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Re: youngblood project?

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  • Dave Womble
    ... some ... little ... boy; ... through ... try. ... so ... invention ... nylon ... a ... Slowhike, Thanks for the compliments. This was something that I
    Message 1 of 2 , May 7, 2005
      --- In hammockcamping@yahoogroups.com, "slowhike" <slowhike@y...>
      > to young blood /ed... i wish i had the resorces to make & test
      > of the ideas i have for backpacking. it would be great to get a
      > extra income from something i enjoy so much, but i`m just a poor
      > poor in cash & sewing abillitys, so, in the meantime i`ll just
      > out a few ideas & see if others find them interresting enough to
      > this idea is really an extention of your newly introduced speer pad
      > extender. for those who still enjoy the convenince of a chair kit
      > they can sit where they wish, i`ve thought abought combining a
      > comfortable chair w/ pack. but now that i`ve seen your great
      > of the pad extender, i`m thinking, hey, i`m going to sew extentions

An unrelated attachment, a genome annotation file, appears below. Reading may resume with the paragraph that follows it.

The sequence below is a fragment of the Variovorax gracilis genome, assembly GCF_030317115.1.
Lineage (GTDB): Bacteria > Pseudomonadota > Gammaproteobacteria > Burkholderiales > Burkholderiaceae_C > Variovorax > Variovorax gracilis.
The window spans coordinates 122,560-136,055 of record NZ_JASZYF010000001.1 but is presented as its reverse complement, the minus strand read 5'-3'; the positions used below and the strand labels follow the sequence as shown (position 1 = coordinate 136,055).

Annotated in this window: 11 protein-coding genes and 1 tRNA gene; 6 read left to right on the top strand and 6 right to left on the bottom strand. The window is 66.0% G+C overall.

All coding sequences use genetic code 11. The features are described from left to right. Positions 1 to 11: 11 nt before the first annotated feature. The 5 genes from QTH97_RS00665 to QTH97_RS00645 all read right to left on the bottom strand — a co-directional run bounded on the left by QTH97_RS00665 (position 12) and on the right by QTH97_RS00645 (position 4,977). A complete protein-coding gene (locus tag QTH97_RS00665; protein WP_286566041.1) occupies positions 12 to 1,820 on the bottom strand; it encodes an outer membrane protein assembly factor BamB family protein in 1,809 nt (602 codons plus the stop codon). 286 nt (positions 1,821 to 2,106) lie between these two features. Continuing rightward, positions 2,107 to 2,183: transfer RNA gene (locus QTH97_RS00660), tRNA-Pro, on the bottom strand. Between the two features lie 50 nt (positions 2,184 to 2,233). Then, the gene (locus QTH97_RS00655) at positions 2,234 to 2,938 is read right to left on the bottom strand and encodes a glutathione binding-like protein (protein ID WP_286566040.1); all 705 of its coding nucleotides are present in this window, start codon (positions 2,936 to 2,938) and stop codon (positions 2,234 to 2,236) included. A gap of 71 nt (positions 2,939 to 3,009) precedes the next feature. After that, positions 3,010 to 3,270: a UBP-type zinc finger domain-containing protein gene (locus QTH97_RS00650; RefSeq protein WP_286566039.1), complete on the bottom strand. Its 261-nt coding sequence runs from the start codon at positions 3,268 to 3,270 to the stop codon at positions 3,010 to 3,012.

> (wings) onto my chair sides to save weight! but if you were to like
      > this idea & make a proto type, i would concider these thoughts. the
      > top might be thin fleece ( if strong enough) & bottom some type
      > light,but strong enough to take the stress that a chair takes. then
      > probably something even stronger for the rod sleeves. i`ve also
      > thought about using treking poles for the back suports.? you`d have
      > high back chair w/ head rest. thanks...slowhike


      Thanks for the compliments. This was something that I threw out on a
      website last year for someone wanting to use pads for insulation in
      their hammock. They decided to try the Garlington insulator approach
      instead, but the more I thought about it, the more I was convinced
      that it was a good idea. Well, I finally built one and I was
      impressed enough to contact Ed and show it to him. I tested several
      prototypes pretty extensively last winter on numerous backpacking
      trips and in the backyard whenever we got a cold snap. Ed and I both
      came up several prototypes for a more universal product for
      production that wouldn't require lots of different models. It was a
      lot of fun, we came up with several different variations and they all
      worked fine. It was tough narrowing it down to what we now have
      because we liked several of the variations.

      You ought to build prototypes up of your ideas, you never know what
      you got until you try it out. You almost always learn something when
      you do and it just gives you more ideas of things to try. A lot of
      us on here tinker with stuff like this and share ideas. It's a neat
      hobby for folks that like to tinker. I understand about the sewing,
      I've had to learn a lot of it the hard way... I'm pretty good at seam

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